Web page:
I became a Brownie when I was seven years old. I was in second grade and that was the earliest that you could join. That was 59 years ago. Since we needed a leader, my mother stepped up. I was nothing like my mother. She was happy, playful, creative, full of craft ideas, loved camping, the perfect Girl Scout leader. I was shy, anxious, lacked confidence in myself and my abilities. Through my scouting experiences, I became a more confident person and learned to be a leader. I found that I could learn to sew, knit, build fires, I took horseback riding lessons through a Girl Scout program and I discovered that I like to teach and that I could be a good leader of my patrol.

By the time I was in high school, I had opportunities to host foreign Scouts from Denmark, Sweden and Africa, in my home and led them on tours of New York City as an International Aide. I worked in a hospital laboratory staining lab slides and feeding research mice. I attended summer camp in a primitive camping unit where we cooked all our own meals. As a high school senior, I became a leader in my own troop with help from the parents. I became a Certified Camper and took my own troop out into the woods. This helped me to solidify my goal of becoming a teacher.
In college I worked as a Certified Camper to allow a troop with inexperienced leaders go out camping with their girls. Before I ever had my own children, I was a co-leader of a Cadette troop and taught them about the patrol system. I became a trainer for new leaders and an outdoor trainer to teach leaders to be Certified Campers. I worked at Camp Merrie-Wood in Manchester as a counselor in the summer for many years and when my own daughter was old enough, she joined me there as a camper and counselor. I was so proud of her. She also became a Certified Camper and is the best fire builder. She was a Girl Scout from Brownies to Adult, with me as her leader all the way through. When she turned 18 we both became Life Members of Girl Scouts.

As an adult, I was able to take advantage of amazing Girl Scout travel opportunities. I went to a program at Edith Macy Conference Center in New York about camping skills. Later, I was selected, with a Senior Scout, to attend a Girl Scout program in Washington D.C. where we visited the Capital to meet Barbara Kennelly the Representative from Connecticut and to the White House to meet Nancy Reagan, the President’s wife. It was an amazing experience. We were treated like VIP’s.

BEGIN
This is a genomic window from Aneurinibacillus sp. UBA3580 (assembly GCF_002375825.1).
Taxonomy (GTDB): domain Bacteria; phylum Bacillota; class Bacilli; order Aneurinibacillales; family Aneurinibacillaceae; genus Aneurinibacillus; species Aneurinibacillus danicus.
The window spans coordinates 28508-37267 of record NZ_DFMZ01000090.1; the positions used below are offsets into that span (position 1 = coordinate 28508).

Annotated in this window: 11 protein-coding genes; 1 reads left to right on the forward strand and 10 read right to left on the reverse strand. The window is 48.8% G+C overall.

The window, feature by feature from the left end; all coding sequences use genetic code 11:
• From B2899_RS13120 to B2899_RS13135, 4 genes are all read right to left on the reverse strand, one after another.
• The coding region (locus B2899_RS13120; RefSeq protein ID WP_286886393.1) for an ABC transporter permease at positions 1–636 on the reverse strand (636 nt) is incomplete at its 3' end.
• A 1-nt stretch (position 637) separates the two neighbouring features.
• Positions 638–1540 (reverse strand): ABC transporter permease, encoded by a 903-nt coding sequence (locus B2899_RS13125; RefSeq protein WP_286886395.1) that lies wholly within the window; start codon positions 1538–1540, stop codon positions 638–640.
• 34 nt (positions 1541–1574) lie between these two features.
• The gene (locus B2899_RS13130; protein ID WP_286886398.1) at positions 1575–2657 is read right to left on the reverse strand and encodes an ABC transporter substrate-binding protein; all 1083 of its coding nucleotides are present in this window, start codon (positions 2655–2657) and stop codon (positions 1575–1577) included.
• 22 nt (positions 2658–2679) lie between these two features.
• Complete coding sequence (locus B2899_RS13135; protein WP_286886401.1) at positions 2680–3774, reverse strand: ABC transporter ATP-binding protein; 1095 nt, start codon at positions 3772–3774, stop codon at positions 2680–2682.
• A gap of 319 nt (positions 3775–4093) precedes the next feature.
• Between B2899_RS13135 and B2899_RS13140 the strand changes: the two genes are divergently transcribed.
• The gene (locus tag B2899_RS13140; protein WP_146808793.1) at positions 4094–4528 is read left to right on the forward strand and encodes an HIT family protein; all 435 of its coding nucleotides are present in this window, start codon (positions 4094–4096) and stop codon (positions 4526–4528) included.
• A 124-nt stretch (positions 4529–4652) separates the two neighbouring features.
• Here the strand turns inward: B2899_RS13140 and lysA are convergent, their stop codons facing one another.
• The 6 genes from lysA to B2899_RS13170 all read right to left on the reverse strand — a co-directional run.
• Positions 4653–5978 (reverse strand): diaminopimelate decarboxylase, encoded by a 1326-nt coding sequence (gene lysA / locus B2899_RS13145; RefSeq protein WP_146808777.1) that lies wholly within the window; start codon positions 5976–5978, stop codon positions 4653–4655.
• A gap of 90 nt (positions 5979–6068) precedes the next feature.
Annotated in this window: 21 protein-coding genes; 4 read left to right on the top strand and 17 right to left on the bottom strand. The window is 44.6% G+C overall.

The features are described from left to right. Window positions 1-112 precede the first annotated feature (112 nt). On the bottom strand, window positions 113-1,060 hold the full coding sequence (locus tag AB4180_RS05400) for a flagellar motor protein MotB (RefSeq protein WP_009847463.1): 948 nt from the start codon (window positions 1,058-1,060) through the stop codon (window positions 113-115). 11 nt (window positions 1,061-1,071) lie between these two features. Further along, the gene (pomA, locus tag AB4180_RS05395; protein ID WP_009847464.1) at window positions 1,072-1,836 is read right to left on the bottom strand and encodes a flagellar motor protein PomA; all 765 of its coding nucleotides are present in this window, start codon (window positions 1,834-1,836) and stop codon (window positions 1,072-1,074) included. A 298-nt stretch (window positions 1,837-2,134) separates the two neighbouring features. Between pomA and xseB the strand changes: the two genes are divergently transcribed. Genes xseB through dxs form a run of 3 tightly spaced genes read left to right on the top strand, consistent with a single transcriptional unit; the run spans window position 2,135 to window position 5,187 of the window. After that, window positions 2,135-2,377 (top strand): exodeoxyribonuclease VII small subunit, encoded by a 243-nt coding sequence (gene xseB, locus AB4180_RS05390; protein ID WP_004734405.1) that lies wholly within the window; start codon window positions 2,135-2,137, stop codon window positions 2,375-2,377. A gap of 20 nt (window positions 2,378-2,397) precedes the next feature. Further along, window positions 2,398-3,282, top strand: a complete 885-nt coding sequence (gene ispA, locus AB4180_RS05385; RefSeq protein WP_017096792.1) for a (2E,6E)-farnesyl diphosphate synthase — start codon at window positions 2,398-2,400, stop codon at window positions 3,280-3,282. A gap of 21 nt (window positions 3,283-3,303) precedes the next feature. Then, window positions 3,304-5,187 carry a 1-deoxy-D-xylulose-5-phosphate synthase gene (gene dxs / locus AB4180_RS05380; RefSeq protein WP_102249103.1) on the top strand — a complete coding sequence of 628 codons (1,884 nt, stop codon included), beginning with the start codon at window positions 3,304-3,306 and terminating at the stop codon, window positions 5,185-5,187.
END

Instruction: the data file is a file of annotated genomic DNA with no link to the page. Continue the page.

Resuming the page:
I was also selected as one of two women to represent the United States at a young women’s international conference at Our Cabana, a Girl Guides World Center in Mexico. I traveled to New York City for orientation and was hosted by a family in New York, just like I had hosted three international scouts when I was in high school. I became friends with amazing women from thirty different countries, toured Mexico City, Cuernavaca and Taxco and visited Teotihuacan to climb the Pyramid of the Moon. I learned so many new songs and games that I brought back to my council and learned about Scouting around the world.
A few years later, I was selected by our Girl Scout Council to represent the Girl Scouts of the Hartford CT area to the National Girl Scout Council, all the way across the country in Portland Oregon. This was such a moving experience. To be in a huge stadium with thousands of women and girls from all over the country and the world, was awe inspiring. After the Council some of us went to see the volcano, Mt. St. Helens, by helicopter.

My Girl Scout trips were highlights in my life and experiences I would never have been able to have on my own.
So what has being a Girl Scout meant to me. I have gained confidence, learned to speak in public, learned that I can make valuable contributions to the lives of others and to the world. I am a leader. I achieved my goal and have had a wonderful career as a Special Education teacher and I have been a leader in many organizations. Thanks to my mother’s and many other women’s willingness to be Girl Scout leaders, my life was changed forever. I have been happy to be able to have that influence and bring opportunities to other young people.

I hope that women will continue to step forward to be Girl Scout leaders and camp counselors, to take advantage of all the training and to help the next generation to grow and thrive as Scouts. Girl Scouts grows leaders.